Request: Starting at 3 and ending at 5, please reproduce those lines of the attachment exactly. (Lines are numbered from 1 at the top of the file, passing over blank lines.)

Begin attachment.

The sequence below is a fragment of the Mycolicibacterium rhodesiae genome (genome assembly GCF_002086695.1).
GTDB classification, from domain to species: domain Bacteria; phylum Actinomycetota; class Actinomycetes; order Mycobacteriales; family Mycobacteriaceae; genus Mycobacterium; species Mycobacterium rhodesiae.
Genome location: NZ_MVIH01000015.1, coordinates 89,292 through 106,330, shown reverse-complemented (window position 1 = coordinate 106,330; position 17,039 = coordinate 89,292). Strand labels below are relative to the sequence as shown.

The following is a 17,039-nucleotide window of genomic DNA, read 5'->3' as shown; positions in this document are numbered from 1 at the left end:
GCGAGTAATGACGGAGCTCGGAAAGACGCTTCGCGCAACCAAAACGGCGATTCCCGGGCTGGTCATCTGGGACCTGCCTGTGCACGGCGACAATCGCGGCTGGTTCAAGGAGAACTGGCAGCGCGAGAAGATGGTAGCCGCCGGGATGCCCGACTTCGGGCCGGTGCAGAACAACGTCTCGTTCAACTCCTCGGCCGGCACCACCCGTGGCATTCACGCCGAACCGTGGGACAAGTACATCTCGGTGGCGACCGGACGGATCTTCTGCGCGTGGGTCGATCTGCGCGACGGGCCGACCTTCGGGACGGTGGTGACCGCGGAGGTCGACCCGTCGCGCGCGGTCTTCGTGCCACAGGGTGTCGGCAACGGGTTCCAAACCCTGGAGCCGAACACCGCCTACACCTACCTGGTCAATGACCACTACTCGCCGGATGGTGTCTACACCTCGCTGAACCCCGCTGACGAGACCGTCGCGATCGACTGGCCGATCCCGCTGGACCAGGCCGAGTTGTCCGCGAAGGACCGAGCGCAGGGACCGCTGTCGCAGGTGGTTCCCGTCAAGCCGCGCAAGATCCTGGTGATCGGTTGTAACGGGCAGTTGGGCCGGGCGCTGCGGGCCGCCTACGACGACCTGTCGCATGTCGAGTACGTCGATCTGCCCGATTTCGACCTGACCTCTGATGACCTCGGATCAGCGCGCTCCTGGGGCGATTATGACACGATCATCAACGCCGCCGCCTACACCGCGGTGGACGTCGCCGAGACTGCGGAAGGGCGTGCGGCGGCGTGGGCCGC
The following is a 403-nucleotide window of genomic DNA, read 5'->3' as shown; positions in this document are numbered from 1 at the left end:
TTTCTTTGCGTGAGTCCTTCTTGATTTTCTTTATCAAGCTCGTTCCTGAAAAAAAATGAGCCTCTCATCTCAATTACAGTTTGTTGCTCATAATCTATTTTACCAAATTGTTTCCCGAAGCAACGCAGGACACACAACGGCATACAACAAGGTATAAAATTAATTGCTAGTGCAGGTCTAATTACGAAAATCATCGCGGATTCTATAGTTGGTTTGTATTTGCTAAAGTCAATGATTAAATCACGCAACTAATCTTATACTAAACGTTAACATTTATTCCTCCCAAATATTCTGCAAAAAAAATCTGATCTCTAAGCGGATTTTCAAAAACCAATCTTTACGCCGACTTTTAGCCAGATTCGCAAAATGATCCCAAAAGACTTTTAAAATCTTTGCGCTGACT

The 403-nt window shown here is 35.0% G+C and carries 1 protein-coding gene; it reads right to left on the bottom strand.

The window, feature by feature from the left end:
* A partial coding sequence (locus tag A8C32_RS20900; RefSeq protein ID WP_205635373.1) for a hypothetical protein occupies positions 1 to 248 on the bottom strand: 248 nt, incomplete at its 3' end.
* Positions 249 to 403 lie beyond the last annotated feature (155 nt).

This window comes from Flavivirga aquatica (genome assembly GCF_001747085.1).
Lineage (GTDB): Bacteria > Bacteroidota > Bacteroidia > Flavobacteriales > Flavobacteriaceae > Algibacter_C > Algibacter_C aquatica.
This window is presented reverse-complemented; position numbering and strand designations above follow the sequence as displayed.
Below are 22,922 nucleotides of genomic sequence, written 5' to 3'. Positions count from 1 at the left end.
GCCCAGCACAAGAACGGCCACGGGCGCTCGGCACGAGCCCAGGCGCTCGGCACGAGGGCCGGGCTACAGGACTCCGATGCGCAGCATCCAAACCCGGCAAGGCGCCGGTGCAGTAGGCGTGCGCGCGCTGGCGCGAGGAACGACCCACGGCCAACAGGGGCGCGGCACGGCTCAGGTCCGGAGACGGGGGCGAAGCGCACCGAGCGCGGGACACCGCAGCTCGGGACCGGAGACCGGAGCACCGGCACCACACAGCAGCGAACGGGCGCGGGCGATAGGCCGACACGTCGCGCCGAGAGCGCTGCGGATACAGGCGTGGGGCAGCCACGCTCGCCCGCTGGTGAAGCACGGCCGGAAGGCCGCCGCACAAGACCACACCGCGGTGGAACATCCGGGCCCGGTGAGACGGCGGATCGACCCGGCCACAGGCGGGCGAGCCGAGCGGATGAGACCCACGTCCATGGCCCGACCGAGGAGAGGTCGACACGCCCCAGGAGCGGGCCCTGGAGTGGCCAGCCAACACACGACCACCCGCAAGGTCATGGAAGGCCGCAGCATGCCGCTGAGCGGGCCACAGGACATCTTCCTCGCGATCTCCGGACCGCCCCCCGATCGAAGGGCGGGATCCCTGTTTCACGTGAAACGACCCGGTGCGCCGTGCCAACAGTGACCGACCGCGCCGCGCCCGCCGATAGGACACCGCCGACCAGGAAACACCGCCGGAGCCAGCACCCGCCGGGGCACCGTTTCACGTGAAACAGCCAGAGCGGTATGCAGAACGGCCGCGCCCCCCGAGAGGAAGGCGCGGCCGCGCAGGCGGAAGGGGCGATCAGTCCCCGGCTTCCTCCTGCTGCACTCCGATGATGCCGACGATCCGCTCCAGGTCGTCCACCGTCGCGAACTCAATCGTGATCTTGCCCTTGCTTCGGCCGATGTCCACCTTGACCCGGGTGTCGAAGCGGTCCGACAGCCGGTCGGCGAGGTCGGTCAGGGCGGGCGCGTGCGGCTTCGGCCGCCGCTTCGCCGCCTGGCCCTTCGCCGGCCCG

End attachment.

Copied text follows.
Genome location: NZ_MVIH01000015.1, coordinates 89,292 through 106,330, shown reverse-complemented (window position 1 = coordinate 106,330; position 17,039 = coordinate 89,292). Strand labels below are relative to the sequence as shown.

The following is a 17,039-nucleotide window of genomic DNA, read 5'->3' as shown; positions in this document are numbered from 1 at the left end:
GCGAGTAATGACGGAGCTCGGAAAGACGCTTCGCGCAACCAAAACGGCGATTCCCGGGCTGGTCATCTGGGACCTGCCTGTGCACGGCGACAATCGCGGCTGGTTCAAGGAGAACTGGCAGCGCGAGAAGATGGTAGCCGCCGGGATGCCCGACTTCGGGCCGGTGCAGAACAACGTCTCGTTCAACTCCTCGGCCGGCACCACCCGTGGCATTCACGCCGAACCGTGGGACAAGTACATCTCGGTGGCGACCGGACGGATCTTCTGCGCGTGGGTCGATCTGCGCGACGGGCCGACCTTCGGGACGGTGGTGACCGCGGAGGTCGACCCGTCGCGCGCGGTCTTCGTGCCACAGGGTGTCGGCAACGGGTTCCAAACCCTGGAGCCGAACACCGCCTACACCTACCTGGTCAATGACCACTACTCGCCGGATGGTGTCTACACCTCGCTGAACCCCGCTGACGAGACCGTCGCGATCGACTGGCCGATCCCGCTGGACCAGGCCGAGTTGTCCGCGAAGGACCGAGCGCAGGGACCGCTGTCGCAGGTGGTTCCCGTCAAGCCGCGCAAGATCCTGGTGATCGGTTGTAACGGGCAGTTGGGCCGGGCGCTGCGGGCCGCCTACGACGACCTGTCGCATGTCGAGTACGTCGATCTGCCCGATTTCGACCTGACCTCTGATGACCTCGGATCAGCGCGCTCCTGGGGCGATTATGACACGATCATCAACGCCGCCGCCTACACCGCGGTGGACGTCGCCGAGACTGCGGAAGGGCGTGCGGCGGCGTGGGCCGC